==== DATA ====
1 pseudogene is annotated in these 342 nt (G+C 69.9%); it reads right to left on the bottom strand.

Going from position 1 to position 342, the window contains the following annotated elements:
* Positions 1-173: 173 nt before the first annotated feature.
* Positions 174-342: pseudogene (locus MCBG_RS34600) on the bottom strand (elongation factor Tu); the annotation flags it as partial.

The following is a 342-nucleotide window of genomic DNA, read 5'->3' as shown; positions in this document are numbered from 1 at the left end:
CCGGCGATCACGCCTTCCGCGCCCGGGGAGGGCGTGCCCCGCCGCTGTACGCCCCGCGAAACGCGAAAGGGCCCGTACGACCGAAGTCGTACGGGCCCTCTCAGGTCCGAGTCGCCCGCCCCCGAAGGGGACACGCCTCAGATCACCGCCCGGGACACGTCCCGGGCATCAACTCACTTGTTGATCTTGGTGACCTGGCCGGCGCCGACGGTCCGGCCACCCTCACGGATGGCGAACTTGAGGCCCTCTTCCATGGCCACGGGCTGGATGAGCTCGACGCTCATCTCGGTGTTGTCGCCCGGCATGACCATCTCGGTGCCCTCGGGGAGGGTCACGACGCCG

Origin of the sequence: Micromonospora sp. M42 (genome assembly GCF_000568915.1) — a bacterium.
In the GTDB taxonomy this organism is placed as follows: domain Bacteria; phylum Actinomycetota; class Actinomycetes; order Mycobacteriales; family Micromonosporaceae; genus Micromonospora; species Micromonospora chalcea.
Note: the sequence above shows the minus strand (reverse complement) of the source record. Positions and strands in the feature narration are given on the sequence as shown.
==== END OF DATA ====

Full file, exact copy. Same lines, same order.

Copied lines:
1 pseudogene is annotated in these 342 nt (G+C 69.9%); it reads right to left on the bottom strand.

Going from position 1 to position 342, the window contains the following annotated elements:
* Positions 1-173: 173 nt before the first annotated feature.
* Positions 174-342: pseudogene (locus MCBG_RS34600) on the bottom strand (elongation factor Tu); the annotation flags it as partial.

The following is a 342-nucleotide window of genomic DNA, read 5'->3' as shown; positions in this document are numbered from 1 at the left end:
CCGGCGATCACGCCTTCCGCGCCCGGGGAGGGCGTGCCCCGCCGCTGTACGCCCCGCGAAACGCGAAAGGGCCCGTACGACCGAAGTCGTACGGGCCCTCTCAGGTCCGAGTCGCCCGCCCCCGAAGGGGACACGCCTCAGATCACCGCCCGGGACACGTCCCGGGCATCAACTCACTTGTTGATCTTGGTGACCTGGCCGGCGCCGACGGTCCGGCCACCCTCACGGATGGCGAACTTGAGGCCCTCTTCCATGGCCACGGGCTGGATGAGCTCGACGCTCATCTCGGTGTTGTCGCCCGGCATGACCATCTCGGTGCCCTCGGGGAGGGTCACGACGCCG

Origin of the sequence: Micromonospora sp. M42 (genome assembly GCF_000568915.1) — a bacterium.
In the GTDB taxonomy this organism is placed as follows: domain Bacteria; phylum Actinomycetota; class Actinomycetes; order Mycobacteriales; family Micromonosporaceae; genus Micromonospora; species Micromonospora chalcea.
Note: the sequence above shows the minus strand (reverse complement) of the source record. Positions and strands in the feature narration are given on the sequence as shown.